Novecento Italiano  

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Train wreck at Montparnasse (October 22, 1895) by Studio Lévy and Sons.
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Train wreck at Montparnasse (October 22, 1895) by Studio Lévy and Sons.
Italian avant-garde

Novecento Italiano was an Italian artistic movement founded in Milan in 1922 by Anselmo Bucci (1887-1955), Leonardo Dudreville (1885-1975), Achille Funi, Gian Emilio Malerba (1880-1926), Piero Marussig, Ubaldo Oppi and Mario Sironi. Motivated by a post-war “call to order”, they were brought together by Lino Pesaro, a gallery owner interested in modern art, and Margherita Sarfatti, a writer and art critic who worked on Mussolini’s newspaper Popolo d’Italia. Sarfatti was also Mussolini’s mistress.

The movement was officially launched in 1923 at an exhibition in Milan, with Mussolini as one of the speakers. After being represented at the Venice Biennale of 1924, the group split and was reformed. The new Novecento Italiano staged its first group exhibition in Milan in 1926.

Several of the artists were war veterans; Sarfatti had lost a son in the war. The group wished to take on the Italian establishment and create an art associated with the rhetoric of Fascism. The artists supported the Fascist regime and their work became associated with the state propaganda department.

The name of the movement (which means 1900s) was a deliberate reference to great periods of Italian art in the past, the Quattrocento and Cinquecento (1400s and 1500s). The group rejected European avant garde art and wished to revive the tradition of large format history painting in the classical manner. It lacked a precise artistic programme and included artists of different styles and temperament, for example, Carrà and Marini. It aimed to promote a renewed yet traditional Italian art. Sironi said, “if we look at the painters of the second half of the 19th century, we find that only the revolutionary were great and that the greatest were the most revolutionary”; the artists of Novecento Italiano “would not imitate the world created by God but would be inspired by it”.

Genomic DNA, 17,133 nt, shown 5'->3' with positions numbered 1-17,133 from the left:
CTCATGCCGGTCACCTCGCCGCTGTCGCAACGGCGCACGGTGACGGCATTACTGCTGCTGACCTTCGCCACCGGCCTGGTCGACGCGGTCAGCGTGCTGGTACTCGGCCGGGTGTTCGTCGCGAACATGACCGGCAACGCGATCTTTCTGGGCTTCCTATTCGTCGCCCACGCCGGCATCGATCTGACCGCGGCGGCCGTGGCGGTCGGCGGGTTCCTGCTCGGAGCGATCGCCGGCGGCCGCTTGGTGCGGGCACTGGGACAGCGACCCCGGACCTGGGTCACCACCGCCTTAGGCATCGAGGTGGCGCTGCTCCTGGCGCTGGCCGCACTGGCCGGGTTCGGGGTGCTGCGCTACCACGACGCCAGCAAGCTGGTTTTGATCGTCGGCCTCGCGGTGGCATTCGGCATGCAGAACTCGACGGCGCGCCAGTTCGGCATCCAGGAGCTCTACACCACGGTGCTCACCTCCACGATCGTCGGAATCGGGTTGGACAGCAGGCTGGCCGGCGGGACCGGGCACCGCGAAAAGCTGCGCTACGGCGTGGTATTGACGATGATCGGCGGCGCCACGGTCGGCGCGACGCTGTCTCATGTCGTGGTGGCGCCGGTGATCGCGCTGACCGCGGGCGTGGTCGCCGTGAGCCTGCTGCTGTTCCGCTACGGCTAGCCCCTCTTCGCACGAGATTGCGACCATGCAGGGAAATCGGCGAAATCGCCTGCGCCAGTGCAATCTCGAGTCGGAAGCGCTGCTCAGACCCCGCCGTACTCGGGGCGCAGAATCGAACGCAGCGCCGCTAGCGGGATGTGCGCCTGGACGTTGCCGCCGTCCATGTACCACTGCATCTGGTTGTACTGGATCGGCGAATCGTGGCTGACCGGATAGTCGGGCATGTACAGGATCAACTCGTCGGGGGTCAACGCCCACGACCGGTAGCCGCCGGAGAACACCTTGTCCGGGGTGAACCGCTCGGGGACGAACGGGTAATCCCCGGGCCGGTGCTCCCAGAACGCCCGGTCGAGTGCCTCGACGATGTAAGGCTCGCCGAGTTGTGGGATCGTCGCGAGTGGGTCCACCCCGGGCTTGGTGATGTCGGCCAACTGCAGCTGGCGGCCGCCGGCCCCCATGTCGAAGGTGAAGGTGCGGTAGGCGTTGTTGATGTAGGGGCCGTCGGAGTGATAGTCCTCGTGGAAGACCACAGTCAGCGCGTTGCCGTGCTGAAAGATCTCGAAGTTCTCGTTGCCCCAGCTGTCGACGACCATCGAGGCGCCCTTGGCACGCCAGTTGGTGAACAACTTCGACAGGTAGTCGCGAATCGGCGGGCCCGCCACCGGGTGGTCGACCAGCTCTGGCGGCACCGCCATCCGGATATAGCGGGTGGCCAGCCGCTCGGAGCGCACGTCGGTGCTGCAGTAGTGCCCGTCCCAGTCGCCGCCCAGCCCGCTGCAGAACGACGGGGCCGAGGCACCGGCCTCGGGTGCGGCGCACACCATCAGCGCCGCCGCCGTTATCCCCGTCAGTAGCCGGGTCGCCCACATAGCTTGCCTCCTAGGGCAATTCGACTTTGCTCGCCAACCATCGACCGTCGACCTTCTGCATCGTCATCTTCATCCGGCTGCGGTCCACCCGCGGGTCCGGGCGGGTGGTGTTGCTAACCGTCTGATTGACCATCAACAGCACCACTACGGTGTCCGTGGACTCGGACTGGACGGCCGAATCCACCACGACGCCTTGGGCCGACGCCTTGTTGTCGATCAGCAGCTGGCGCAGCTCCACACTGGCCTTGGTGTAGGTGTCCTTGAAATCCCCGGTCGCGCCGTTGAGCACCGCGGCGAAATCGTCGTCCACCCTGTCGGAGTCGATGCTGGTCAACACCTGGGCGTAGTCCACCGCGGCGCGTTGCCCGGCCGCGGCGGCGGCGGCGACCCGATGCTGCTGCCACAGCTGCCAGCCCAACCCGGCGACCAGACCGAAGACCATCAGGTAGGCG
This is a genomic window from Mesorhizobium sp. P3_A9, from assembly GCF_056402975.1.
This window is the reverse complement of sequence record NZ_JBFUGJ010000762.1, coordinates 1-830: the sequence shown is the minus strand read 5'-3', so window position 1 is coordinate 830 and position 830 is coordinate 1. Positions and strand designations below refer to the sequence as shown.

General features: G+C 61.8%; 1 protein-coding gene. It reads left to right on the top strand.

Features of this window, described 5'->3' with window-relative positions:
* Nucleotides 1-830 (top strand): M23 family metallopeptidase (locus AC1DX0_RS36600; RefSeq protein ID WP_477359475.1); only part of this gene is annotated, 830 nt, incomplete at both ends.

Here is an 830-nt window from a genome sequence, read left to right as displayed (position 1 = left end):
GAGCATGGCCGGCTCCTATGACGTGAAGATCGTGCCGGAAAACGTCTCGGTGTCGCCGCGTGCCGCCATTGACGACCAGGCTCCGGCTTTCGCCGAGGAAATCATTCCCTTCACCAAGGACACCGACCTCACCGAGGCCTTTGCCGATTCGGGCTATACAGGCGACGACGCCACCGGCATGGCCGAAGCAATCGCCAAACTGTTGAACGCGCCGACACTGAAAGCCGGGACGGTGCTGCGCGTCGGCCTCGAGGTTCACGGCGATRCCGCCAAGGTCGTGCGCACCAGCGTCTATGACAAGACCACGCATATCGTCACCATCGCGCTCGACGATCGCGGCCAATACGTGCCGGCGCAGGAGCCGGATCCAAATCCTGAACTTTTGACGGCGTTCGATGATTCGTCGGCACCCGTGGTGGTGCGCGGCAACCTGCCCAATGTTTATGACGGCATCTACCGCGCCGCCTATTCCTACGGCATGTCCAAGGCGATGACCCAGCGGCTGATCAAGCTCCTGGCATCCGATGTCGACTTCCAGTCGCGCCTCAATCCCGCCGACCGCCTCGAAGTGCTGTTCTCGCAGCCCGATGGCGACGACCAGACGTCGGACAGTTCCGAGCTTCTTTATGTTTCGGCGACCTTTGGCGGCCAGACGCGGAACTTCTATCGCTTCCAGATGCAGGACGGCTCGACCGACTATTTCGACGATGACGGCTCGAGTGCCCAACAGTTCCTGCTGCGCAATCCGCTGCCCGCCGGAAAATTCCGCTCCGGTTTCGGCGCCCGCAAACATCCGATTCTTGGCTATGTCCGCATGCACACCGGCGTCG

Despite official patronage, Novecento art did not always have an easy ride in Fascist Italy. Mussolini was personally uninterested in art and divided official support among various groups so as to keep artists on the side of the regime. Opening the exhibition of Novecento art in 1923 he declared that “it is far from my idea to encourage anything like a state art. Art belongs to the domain of the individual. The state has only one duty: not to undermine art, to provide humane conditions for artists, to encourage them from the artistic and national point of view." (Braun, E., Mario Sironi and Italian Modernism: Art and Politics under Fascism, Cambridge University Press, 2000, p.1) The movement was in competition with other pro-Fascist movements, especially Futurism and the regionalist Strapaese movement. Novecento Italiano also met outright opposition. Achille Starace, the General Secretary of the Fascist Party, attacked it in the Fascist daily press and there was virulent criticism of its “un-Italian" qualities by artists and critics.

The unity of the group depended much on Sarfatti and it weakened in her absence from Milan. When she lost her influence with Mussolini it fell apart and was formally disbanded in 1943.

Artists of the Novecento

See also






Unless indicated otherwise, the text in this article is either based on Wikipedia article "Novecento Italiano" or another language Wikipedia page thereof used under the terms of the GNU Free Documentation License; or on original research by Jahsonic and friends. See Art and Popular Culture's copyright notice.

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